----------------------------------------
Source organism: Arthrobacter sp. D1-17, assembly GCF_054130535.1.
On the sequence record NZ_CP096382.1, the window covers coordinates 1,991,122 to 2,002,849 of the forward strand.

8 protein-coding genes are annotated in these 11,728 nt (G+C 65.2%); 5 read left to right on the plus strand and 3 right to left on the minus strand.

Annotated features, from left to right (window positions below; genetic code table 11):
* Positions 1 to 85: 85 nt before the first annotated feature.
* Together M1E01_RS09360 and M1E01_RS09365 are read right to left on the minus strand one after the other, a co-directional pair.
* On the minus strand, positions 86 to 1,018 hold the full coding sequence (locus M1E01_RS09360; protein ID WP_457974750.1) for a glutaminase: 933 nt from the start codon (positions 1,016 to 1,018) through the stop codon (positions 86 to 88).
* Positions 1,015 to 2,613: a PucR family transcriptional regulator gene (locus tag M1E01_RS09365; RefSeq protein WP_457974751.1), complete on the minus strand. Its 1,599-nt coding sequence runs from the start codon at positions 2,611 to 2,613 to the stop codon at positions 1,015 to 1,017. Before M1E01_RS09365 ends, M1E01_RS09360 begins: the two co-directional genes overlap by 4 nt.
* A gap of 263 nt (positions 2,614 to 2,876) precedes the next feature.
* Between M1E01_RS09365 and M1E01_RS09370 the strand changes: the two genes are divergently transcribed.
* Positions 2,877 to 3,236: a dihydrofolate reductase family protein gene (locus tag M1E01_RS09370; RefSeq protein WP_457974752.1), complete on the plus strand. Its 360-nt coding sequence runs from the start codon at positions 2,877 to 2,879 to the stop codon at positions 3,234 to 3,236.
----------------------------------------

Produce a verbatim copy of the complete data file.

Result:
Source organism: Arthrobacter sp. D1-17, assembly GCF_054130535.1.
On the sequence record NZ_CP096382.1, the window covers coordinates 1,991,122 to 2,002,849 of the forward strand.

8 protein-coding genes are annotated in these 11,728 nt (G+C 65.2%); 5 read left to right on the plus strand and 3 right to left on the minus strand.

Annotated features, from left to right (window positions below; genetic code table 11):
* Positions 1 to 85: 85 nt before the first annotated feature.
* Together M1E01_RS09360 and M1E01_RS09365 are read right to left on the minus strand one after the other, a co-directional pair.
* On the minus strand, positions 86 to 1,018 hold the full coding sequence (locus M1E01_RS09360; protein ID WP_457974750.1) for a glutaminase: 933 nt from the start codon (positions 1,016 to 1,018) through the stop codon (positions 86 to 88).
* Positions 1,015 to 2,613: a PucR family transcriptional regulator gene (locus tag M1E01_RS09365; RefSeq protein WP_457974751.1), complete on the minus strand. Its 1,599-nt coding sequence runs from the start codon at positions 2,611 to 2,613 to the stop codon at positions 1,015 to 1,017. Before M1E01_RS09365 ends, M1E01_RS09360 begins: the two co-directional genes overlap by 4 nt.
* A gap of 263 nt (positions 2,614 to 2,876) precedes the next feature.
* Between M1E01_RS09365 and M1E01_RS09370 the strand changes: the two genes are divergently transcribed.
* Positions 2,877 to 3,236: a dihydrofolate reductase family protein gene (locus tag M1E01_RS09370; RefSeq protein WP_457974752.1), complete on the plus strand. Its 360-nt coding sequence runs from the start codon at positions 2,877 to 2,879 to the stop codon at positions 3,234 to 3,236.